Essay on Aims of Sentencing

Essay on Aims of Sentencing

Length: 2919 words (8.3 double-spaced pages)

Rating: Powerful Essays

Open Document

Essay Preview

The issue in this question is regarding the effect of Criminal Justice Act 2003 (CJA 2003) to previous English sentencing system regarding one of the aims of punishment i.e. retribution. It is a duty for courts to apply under section 142 (1) of CJA 2003. The section requires the courts to have regarded the aims in imposing sentence to offenders which has now plays a smaller role in serving punishment. And how profound this changes has been.
I will discuss briefly about (a) historical background of CJA 2003, (b) identify who is CJA successor, (c) recognise difference in principle between CJA and its successor i.e. principles, aims and prioritises, (d) as how it bring effect to aims of sentencing today to offenders, victims and communities, (e) and clarify which type of aims actually the court based upon in deciding the appropriate sentence to adult offenders in respect to custodial and community sentence. To agree or not to agree with the statement.

HISTORICAL BACKGROUND OF SENTENCING POLICY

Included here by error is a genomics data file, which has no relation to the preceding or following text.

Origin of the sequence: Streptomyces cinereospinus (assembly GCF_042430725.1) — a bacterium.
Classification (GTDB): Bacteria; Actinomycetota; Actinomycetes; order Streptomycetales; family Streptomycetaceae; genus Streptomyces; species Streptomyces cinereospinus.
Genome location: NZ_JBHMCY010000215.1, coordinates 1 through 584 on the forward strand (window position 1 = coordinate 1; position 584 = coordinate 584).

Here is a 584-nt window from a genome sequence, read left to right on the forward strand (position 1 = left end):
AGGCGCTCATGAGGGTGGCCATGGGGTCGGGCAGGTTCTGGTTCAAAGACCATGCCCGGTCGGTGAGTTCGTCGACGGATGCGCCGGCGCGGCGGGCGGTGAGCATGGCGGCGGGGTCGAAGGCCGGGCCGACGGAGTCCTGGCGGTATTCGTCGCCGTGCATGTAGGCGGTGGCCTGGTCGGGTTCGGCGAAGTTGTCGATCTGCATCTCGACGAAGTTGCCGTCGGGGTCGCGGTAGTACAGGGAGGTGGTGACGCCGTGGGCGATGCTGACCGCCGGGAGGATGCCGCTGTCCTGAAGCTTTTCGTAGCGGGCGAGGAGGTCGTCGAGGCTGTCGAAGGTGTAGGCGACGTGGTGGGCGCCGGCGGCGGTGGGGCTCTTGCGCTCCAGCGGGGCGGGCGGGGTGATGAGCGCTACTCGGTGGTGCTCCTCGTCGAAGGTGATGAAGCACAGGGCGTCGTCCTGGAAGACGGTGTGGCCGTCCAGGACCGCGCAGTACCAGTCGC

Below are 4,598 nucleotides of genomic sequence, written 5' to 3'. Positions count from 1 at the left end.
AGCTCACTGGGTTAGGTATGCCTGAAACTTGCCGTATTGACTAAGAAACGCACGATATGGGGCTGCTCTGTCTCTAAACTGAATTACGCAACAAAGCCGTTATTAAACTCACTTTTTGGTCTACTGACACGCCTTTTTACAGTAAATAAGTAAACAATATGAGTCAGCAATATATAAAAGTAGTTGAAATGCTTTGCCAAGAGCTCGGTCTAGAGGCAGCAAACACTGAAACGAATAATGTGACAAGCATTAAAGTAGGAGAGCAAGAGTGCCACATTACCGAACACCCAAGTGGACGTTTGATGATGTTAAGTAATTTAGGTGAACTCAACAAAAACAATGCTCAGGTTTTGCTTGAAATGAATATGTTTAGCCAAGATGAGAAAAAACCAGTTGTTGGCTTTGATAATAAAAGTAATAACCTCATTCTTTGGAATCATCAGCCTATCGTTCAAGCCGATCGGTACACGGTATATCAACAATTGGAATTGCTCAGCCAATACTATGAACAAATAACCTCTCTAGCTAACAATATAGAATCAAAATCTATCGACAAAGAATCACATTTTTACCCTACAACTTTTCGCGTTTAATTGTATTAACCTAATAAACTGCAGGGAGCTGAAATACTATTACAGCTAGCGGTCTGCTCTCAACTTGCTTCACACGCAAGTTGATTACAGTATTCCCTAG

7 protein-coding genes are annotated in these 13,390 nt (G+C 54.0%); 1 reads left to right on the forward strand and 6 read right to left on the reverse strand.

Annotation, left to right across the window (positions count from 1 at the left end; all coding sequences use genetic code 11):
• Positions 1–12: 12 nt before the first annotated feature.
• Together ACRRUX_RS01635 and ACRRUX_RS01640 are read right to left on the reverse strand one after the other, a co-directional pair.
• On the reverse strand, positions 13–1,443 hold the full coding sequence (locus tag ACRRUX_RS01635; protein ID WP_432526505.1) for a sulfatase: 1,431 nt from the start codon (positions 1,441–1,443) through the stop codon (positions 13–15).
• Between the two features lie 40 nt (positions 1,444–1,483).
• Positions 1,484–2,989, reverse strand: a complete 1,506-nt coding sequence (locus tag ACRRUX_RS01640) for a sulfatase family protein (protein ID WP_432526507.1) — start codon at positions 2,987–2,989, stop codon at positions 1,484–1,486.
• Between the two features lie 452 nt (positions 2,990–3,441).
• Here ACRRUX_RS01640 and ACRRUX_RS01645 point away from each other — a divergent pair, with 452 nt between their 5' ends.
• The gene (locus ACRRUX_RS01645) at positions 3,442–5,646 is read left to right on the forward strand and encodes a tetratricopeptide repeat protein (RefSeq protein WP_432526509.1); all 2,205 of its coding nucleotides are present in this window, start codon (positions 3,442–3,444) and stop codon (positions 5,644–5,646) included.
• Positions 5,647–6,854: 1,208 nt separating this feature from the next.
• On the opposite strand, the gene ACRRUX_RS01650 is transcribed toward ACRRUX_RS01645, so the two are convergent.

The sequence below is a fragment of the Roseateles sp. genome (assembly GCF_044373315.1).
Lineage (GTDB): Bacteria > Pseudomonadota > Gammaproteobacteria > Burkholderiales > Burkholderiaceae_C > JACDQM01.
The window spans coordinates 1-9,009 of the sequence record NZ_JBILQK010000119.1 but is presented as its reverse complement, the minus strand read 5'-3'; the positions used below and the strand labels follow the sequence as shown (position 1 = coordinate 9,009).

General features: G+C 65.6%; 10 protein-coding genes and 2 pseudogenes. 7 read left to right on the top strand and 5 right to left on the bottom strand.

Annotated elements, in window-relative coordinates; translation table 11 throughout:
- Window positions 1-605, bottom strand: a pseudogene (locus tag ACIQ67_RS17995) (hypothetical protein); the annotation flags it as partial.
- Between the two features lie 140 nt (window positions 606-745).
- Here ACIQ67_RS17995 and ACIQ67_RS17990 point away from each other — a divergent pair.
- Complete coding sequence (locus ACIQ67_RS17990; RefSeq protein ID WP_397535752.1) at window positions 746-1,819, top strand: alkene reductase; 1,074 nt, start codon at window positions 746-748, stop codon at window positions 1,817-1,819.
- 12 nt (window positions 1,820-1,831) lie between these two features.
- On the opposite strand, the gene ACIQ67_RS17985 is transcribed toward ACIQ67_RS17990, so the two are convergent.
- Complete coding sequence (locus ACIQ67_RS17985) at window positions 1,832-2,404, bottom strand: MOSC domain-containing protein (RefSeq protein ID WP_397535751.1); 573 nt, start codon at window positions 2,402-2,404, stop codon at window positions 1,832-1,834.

Before 1991, there was no statutory provision or general statutory framework comprising aims of sentencing which courts ought to rely upon. This had left the courts to decide on its own based on the facts of the case what is the best sentence for offender. However, by granting unlimited power of the court in fixing sentence, this caused uncertainty as on what basis the courts has reached upon such sentence. Hence, in 1991, CJA was set up in order to have a systematic approach to achieve aims of punishment. The main provisions under the 1991 Act were dominant by retributive theories which focused on sentences must commensurate with the seriousness of the offence. However, some parts of the legislation reflect utilitarian theories in the g...


... middle of paper ...